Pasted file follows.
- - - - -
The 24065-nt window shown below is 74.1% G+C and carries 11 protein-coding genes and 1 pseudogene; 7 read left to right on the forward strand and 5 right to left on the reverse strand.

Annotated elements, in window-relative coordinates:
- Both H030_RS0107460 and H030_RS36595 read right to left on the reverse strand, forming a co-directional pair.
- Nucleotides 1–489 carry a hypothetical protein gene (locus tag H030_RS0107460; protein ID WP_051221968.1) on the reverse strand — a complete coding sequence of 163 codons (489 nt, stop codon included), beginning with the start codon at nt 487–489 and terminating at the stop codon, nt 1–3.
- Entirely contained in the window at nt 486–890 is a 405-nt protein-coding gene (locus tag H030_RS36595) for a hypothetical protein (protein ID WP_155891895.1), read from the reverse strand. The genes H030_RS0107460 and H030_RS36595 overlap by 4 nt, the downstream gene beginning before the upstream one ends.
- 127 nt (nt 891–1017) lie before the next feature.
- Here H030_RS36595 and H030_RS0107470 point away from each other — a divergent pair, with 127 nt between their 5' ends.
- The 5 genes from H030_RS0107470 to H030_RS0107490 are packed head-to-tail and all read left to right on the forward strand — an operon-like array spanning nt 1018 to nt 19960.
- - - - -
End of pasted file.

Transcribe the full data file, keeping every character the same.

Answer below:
The 24065-nt window shown below is 74.1% G+C and carries 11 protein-coding genes and 1 pseudogene; 7 read left to right on the forward strand and 5 right to left on the reverse strand.

Annotated elements, in window-relative coordinates:
- Both H030_RS0107460 and H030_RS36595 read right to left on the reverse strand, forming a co-directional pair.
- Nucleotides 1–489 carry a hypothetical protein gene (locus tag H030_RS0107460; protein ID WP_051221968.1) on the reverse strand — a complete coding sequence of 163 codons (489 nt, stop codon included), beginning with the start codon at nt 487–489 and terminating at the stop codon, nt 1–3.
- Entirely contained in the window at nt 486–890 is a 405-nt protein-coding gene (locus tag H030_RS36595) for a hypothetical protein (protein ID WP_155891895.1), read from the reverse strand. The genes H030_RS0107460 and H030_RS36595 overlap by 4 nt, the downstream gene beginning before the upstream one ends.
- 127 nt (nt 891–1017) lie before the next feature.
- Here H030_RS36595 and H030_RS0107470 point away from each other — a divergent pair, with 127 nt between their 5' ends.
- The 5 genes from H030_RS0107470 to H030_RS0107490 are packed head-to-tail and all read left to right on the forward strand — an operon-like array spanning nt 1018 to nt 19960.